You can click here to access the form letter (hosted on Enervest website), which will allow you to easily email Senator Portman’s office directly regarding the issue. 


Example Letter:

Dear Senator Portman,

As a member of the Ohio oil and natural gas industry, I would like to express my strong support for use of the Congressional Review Act (CRA) to repeal the Bureau of Land Management’s (BLM) Waste Production, Production Subject to Royalties, and Resource Conservation rule (commonly referred to as the BLM methane Venting and Flaring Rule). The Joint Resolution will nullify the Bureau of Land Management (BLM) rule by the same name published in the Federal Register on November 18, 2016.  If this rule is not repealed it will have a significant impact on existing and future operations in the Wayne national Forest!

Over the course of this rulemaking, our industry consistently outlined concerns that this rule is unnecessary.  I believe the BLM ignored substantive information in favor of pushing through an environmental agenda as part of the Obama Administration’s Climate Action Plan. This regulation, released at the eleventh hour by the Obama Administration, will impact adversely the ability of independent oil and natural gas producers to operate on federal lands.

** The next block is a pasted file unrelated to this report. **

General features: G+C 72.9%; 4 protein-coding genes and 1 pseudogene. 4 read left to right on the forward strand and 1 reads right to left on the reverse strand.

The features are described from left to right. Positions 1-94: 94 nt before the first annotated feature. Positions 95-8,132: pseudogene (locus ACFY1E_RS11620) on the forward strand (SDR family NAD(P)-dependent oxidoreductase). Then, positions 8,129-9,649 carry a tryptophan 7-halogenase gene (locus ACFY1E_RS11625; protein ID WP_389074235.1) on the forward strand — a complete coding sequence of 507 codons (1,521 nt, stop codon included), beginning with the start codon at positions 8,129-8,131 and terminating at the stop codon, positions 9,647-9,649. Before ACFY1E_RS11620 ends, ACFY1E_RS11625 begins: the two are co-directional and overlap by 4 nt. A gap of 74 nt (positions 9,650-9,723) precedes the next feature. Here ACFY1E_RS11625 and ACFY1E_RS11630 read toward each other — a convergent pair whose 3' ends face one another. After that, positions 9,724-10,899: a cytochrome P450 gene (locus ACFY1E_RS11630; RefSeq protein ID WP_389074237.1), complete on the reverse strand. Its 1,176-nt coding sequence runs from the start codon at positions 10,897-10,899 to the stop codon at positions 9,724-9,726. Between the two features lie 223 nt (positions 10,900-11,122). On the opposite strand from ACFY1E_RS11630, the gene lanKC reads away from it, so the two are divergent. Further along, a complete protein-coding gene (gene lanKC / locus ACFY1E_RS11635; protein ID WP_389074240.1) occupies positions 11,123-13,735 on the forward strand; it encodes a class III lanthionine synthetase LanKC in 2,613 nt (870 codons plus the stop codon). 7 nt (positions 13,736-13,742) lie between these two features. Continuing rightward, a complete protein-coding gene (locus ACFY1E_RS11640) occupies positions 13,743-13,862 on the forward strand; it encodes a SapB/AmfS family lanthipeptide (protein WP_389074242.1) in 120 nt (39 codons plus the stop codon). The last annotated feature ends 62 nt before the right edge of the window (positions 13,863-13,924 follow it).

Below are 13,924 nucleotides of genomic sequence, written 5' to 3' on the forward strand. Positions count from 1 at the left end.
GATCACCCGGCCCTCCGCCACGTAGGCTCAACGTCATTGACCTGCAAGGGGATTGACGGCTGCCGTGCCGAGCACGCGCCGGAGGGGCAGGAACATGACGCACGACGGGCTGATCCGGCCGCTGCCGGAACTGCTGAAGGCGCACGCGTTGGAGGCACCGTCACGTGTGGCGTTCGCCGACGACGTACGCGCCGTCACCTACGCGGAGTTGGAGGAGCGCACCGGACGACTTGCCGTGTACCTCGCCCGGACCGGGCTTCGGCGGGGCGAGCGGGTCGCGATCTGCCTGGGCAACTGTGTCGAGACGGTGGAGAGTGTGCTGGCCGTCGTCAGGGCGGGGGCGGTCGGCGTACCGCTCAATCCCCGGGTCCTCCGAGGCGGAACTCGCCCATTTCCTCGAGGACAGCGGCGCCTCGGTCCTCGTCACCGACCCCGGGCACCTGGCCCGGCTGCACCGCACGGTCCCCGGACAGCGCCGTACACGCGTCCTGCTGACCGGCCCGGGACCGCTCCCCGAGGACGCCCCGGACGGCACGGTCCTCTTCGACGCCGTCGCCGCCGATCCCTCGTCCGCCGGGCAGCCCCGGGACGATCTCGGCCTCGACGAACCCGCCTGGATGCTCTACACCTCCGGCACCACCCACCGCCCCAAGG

While there are many aspects of this rule that are flawed, none is more blatant than the lack of authority the BLM has under the Minerals Leasing Act to regulate methane emissions. Congress delegated that task to the Environmental Protection Agency (EPA) under the Clean Air Act in 1963.  As a result, portions of the rule not pertaining to air emissions will not be subject to the CRA’s prohibition on promulgating a substantially similar rule.

The economic justification provided by BLM for the rule is outdated, making it inaccurate, and plays heavily into the mantra of monetizing the ‘social cost of methane.’ Cost estimates for the rule come from a 2014 carbon limits study and maintain the assumption that natural gas is currently trading at $4/mcf, which is highly inflated for today’s market. The fugitive emissions program outlined in the rule will result in many marginal wells that produce less than 15 barrels of oil per day or 90 mcf of gas per day to be plugged as the cost of installing and maintaining mandatory measuring equipment is not viable at a low rate of production. This means that states and the federal government will forgo $114 million annually.

Reducing methane emissions is in the best interest of every oil and natural gas producer. Producers have every incentive to capture and sell as much of their product as possible to consumers, rather than letting it escape into the atmosphere. However, currently, a lack of infrastructure and gathering lines to collect gas at the wellhead and an extremely slow process to permit pipeline right-of-ways by the BLM make it difficult for producers to safely transport our product to market. Independent producers repeatedly shared our concerns with and provided industry data to the Obama Administration, only to be ignored.

Again, as an employee of an independent producer of oil and natural gas, I strongly urge you to support the repeal this unnecessary and costly rule.